Anyway, I made a list of the moves from this point on, but it's in the other room and it's three in the morning.  The scares come hard and fast from here, and Porky misses them all.  Now, the one that I'm pretty sure was quite firmly removed from the broadcast version: at one point, a gun-wielding mouse takes a shot at Porky.  The mouse aims right for Porky's head, too.  Porky ducks down at the last millisecond, of course, but the shot rings out nonetheless.  Porky heard something, though.  He stands up straight again and says something like "Hmm!  Must be firecrackers." 
Another one that he totally misses: the world's loudest arrow just misses his head when he's in the kitchen, and places a knocked-out Sylvester into a basket.  I was reminded of the most dynamic scene from Disney's "Wind in the Willows" when one of the characters misses a hail of knives.  Porky has a similar miss, as a half-dozen knives softly stick to the kitchen door he just walked through.  I don't know how you control the speed of knives like that.  Roger Rabbit certainly didn't get the slow knives, that's for sure... am I the only one thinking of Aik Beng's game for Broderbund called "Drol," incidentally?  I know, I know, wrong blog.
Now, here's a good directing and screenwriting tip: you need a few big setpieces like the anvil sequence here, or the bed on the flagpole sequence, to break up the action.  Even the wildest MGM Tex Avery cartoons occasionally stopped to catch their breath.  I'm instantly reminded of the scene where the wolf on the lam(b?) goes into the theater to watch a cartoon in Northwest Hounded Police.  I still love that one, even though the cartoon seems a little obnoxious to me now.  But hey, I don't force my parents to watch it as much anymore.  Which brings us to Sylvester's big scare.  Porky missed it earlier, but the basket has the peculiar habit of lowering down into the basement.  It's about 1:30am when Sylvester goes through the floor, and we pan over to the clock.  Fast-forward to 4 am, and Sylvester re-emerges looking like a Frankenstein shell of his former self, and grey as a ghost.  He slowly walks up to Porky's bedroom, and meows like a cat.  Porky wakes up and gets the living crap scared out of him.  Sylvester meows a second time.  But Porky seems to view all of Sylvester's problems like a nail, and so Porky hammers him anew, telling him to "remove that disguise."  However, Sylvester is about to be vindicated.  Porky goes into that haunted kitchen himself, and doesn't come out. Damn, those mice are good at what they do.  Must've been trained by the CIA.  And so, Porky ends up in the slow wagon to the chopping block, holding a big sign... wonder where he got that?  Must be a Geneva Convention thing... see?  These mice aren't complete monsters!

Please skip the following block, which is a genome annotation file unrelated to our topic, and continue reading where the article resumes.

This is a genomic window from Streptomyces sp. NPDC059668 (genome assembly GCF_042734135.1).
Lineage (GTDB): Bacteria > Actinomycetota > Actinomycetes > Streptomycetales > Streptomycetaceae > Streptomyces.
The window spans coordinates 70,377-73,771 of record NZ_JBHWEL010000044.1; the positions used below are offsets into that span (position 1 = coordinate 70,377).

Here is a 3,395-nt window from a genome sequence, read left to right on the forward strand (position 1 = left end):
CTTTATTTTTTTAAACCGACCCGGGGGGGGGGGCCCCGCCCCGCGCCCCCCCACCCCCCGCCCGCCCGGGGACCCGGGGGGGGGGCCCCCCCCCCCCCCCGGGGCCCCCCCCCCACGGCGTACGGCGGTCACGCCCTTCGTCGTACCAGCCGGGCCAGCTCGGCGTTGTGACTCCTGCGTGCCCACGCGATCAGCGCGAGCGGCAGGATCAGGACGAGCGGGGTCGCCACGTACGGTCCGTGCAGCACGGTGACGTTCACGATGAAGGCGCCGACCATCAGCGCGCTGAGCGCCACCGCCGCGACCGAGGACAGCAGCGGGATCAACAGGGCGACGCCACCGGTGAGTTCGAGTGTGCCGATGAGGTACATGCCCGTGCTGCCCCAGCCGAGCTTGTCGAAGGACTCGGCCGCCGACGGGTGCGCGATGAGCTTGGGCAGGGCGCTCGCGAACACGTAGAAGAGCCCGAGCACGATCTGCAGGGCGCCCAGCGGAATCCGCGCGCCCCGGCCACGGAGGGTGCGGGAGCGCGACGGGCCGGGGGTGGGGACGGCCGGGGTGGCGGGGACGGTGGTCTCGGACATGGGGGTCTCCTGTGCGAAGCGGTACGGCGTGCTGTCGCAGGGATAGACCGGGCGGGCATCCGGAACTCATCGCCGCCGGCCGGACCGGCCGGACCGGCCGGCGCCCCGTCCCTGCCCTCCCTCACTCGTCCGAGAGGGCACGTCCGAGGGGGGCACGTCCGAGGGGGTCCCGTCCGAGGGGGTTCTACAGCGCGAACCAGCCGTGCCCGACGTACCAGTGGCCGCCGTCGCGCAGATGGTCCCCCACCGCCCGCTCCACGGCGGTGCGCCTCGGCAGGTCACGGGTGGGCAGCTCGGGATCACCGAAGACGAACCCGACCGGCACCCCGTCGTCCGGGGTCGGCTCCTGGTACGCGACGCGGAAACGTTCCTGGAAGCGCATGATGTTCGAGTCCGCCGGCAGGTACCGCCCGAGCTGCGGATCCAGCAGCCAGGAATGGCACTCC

Still, Sylvester needs to just get the hell away from the house for a while.  Sylvester takes a few big breaths and regains a bit of his sanity.  And then... his cat conscience appears.  As always, Carl Stalling's musical accompaniment is spot on.  Doesn't he do his best work with Jones and Clampett, though?  Sylvester's cat conscience has to remind him of the relative sizes of cats compared to mice.  And so, much like that lion in the Disney cartoon who thought he was a sheep... was that it?  I just can't remember... And so, like the Eloi at the end of The Time Machine forming the fists that defeat the evil Smurfs.. I mean ,Morluk... Sylvester grabs a tree limb... then the whole tree... and goes right back to that house to save his beloved Porky.  I know I should focus, but I'm reminded of the other Sylvester/Porky/haunted house outing where Sylvester has to finally clobber Porky and drive the two of them away from the becursed property... oh, well.  The mind's funny that way, or is it just another clich√©?

EPILOGUE: And so, the tables are turned on Sylvester, as he learns how the sin of pride does occasionally have disastrous consequences for his ilk.  Porky is profusely thanking Sylvester for saving his bacon, pun intended, when that darned hooded mouse rears its hooded head once again.  Porky tries to warn Sylvester, but it's too late.  Sylvester gets bonked on the head, right down to the floor.  Porky looks up at the mouse in the cuckoo clock, and the mouse removes its hood.  Why, it's a cultural reference from an earlier era!  Help me out here, Turner Classic Movies.  They showed a newsreel once with that guy in it... just his voice, anywho.  Maybe Wikipedia knows.  It's worth it, I swear.
Now I know that everything's creepy these days.  If it's not cool, or under 25 years old, it's creepy.  That's the era we live in now, but I say it's part of having a rich, emotional life.  You know, like Pixar's Inside Out and what not.  Sometimes you gotta just venture off of your own personal movie farm and try new things.  At least, when you're old enough to not be scarred forever by it.  Much like Chuck Jones tried to do.  I'm not sure exactly what he set out to do with Scaredy Cat, but I think it's safe to say that he succeeded!

Good double bill with: Trap Happy Porky, every drunk's favourite Looney Tune of all time.

-so sayeth The Movie Hooligan


No comments: